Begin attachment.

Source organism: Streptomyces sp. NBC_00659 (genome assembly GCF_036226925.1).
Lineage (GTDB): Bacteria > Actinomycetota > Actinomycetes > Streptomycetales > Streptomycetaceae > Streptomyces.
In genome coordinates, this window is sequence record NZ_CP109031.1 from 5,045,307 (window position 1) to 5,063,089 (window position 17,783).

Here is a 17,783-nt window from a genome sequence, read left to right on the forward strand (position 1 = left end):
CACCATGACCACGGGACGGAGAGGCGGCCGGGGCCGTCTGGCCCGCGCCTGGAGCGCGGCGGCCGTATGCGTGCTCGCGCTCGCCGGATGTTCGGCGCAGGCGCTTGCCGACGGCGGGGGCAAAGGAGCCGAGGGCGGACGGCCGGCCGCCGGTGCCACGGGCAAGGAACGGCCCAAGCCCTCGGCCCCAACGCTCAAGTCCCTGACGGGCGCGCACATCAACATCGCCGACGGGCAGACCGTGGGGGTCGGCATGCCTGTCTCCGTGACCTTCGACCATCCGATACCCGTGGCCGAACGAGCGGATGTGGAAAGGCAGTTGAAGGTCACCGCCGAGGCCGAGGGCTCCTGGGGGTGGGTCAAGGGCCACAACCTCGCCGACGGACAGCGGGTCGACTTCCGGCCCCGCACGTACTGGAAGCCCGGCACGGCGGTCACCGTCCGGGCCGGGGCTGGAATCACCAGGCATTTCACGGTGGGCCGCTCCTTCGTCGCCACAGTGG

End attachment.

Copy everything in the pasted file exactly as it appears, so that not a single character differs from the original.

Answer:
Source organism: Streptomyces sp. NBC_00659 (genome assembly GCF_036226925.1).
Lineage (GTDB): Bacteria > Actinomycetota > Actinomycetes > Streptomycetales > Streptomycetaceae > Streptomyces.
In genome coordinates, this window is sequence record NZ_CP109031.1 from 5,045,307 (window position 1) to 5,063,089 (window position 17,783).

Here is a 17,783-nt window from a genome sequence, read left to right on the forward strand (position 1 = left end):
CACCATGACCACGGGACGGAGAGGCGGCCGGGGCCGTCTGGCCCGCGCCTGGAGCGCGGCGGCCGTATGCGTGCTCGCGCTCGCCGGATGTTCGGCGCAGGCGCTTGCCGACGGCGGGGGCAAAGGAGCCGAGGGCGGACGGCCGGCCGCCGGTGCCACGGGCAAGGAACGGCCCAAGCCCTCGGCCCCAACGCTCAAGTCCCTGACGGGCGCGCACATCAACATCGCCGACGGGCAGACCGTGGGGGTCGGCATGCCTGTCTCCGTGACCTTCGACCATCCGATACCCGTGGCCGAACGAGCGGATGTGGAAAGGCAGTTGAAGGTCACCGCCGAGGCCGAGGGCTCCTGGGGGTGGGTCAAGGGCCACAACCTCGCCGACGGACAGCGGGTCGACTTCCGGCCCCGCACGTACTGGAAGCCCGGCACGGCGGTCACCGTCCGGGCCGGGGCTGGAATCACCAGGCATTTCACGGTGGGCCGCTCCTTCGTCGCCACAGTGG